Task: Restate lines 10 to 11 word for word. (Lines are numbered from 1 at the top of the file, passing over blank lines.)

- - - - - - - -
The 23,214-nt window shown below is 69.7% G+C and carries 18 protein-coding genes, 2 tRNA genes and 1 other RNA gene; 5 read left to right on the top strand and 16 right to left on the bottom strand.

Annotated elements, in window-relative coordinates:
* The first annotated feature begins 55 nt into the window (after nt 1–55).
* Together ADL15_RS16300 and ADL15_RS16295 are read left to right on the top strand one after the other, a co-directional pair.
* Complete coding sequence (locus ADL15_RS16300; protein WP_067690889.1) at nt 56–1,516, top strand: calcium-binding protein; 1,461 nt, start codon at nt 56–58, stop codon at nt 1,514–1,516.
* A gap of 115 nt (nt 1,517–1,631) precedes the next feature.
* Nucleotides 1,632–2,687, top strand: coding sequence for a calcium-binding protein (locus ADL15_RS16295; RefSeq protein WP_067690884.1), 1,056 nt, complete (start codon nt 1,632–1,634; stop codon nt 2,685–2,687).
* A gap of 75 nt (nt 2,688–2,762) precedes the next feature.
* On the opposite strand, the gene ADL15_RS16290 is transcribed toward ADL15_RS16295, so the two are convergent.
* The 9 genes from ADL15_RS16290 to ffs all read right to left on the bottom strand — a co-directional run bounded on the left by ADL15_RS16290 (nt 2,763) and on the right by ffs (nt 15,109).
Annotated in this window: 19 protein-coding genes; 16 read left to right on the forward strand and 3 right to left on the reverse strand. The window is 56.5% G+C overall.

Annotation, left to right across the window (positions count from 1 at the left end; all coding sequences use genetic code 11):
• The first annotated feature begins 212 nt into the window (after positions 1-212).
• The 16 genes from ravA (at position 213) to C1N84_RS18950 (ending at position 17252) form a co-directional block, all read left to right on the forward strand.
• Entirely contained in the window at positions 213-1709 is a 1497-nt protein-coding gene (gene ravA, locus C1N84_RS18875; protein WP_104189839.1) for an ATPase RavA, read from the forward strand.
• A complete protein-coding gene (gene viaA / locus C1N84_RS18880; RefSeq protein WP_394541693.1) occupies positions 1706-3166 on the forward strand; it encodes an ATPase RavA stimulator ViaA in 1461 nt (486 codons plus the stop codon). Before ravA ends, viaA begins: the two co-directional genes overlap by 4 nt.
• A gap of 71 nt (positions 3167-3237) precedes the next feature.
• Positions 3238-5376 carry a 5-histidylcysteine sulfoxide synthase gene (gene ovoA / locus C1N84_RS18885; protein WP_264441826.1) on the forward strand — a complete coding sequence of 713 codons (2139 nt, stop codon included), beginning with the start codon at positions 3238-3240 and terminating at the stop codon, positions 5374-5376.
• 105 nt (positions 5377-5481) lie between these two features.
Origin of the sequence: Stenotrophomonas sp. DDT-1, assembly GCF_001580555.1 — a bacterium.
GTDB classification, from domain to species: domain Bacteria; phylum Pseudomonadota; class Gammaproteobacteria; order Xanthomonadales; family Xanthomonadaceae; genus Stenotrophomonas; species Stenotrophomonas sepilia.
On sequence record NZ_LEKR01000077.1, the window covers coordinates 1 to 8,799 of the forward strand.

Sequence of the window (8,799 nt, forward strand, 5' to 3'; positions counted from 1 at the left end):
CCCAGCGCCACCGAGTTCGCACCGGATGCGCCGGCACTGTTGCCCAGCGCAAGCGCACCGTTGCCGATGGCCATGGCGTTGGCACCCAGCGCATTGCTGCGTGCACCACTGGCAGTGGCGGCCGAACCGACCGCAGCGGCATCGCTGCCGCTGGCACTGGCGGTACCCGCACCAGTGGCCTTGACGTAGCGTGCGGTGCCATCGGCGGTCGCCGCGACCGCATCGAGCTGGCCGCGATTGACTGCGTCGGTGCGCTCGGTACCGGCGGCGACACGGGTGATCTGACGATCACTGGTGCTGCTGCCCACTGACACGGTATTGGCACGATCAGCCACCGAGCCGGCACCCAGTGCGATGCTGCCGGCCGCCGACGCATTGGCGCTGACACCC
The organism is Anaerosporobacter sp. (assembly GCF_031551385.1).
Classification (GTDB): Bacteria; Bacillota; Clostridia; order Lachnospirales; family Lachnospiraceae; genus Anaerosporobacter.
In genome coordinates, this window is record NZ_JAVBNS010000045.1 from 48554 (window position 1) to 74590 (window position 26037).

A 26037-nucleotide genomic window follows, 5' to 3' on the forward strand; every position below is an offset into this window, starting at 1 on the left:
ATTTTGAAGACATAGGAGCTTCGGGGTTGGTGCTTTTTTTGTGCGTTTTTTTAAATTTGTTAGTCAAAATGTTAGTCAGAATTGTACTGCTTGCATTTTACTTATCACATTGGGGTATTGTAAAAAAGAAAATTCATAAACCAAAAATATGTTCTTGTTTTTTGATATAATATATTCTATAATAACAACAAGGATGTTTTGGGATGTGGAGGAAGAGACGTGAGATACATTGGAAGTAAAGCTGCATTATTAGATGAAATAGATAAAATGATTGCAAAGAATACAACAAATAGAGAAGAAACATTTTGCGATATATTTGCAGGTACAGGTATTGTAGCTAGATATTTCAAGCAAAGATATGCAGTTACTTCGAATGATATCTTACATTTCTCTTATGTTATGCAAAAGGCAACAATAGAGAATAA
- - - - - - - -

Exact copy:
* The 9 genes from ADL15_RS16290 to ffs all read right to left on the bottom strand — a co-directional run bounded on the left by ADL15_RS16290 (nt 2,763) and on the right by ffs (nt 15,109).
Annotated in this window: 19 protein-coding genes; 16 read left to right on the forward strand and 3 right to left on the reverse strand. The window is 56.5% G+C overall.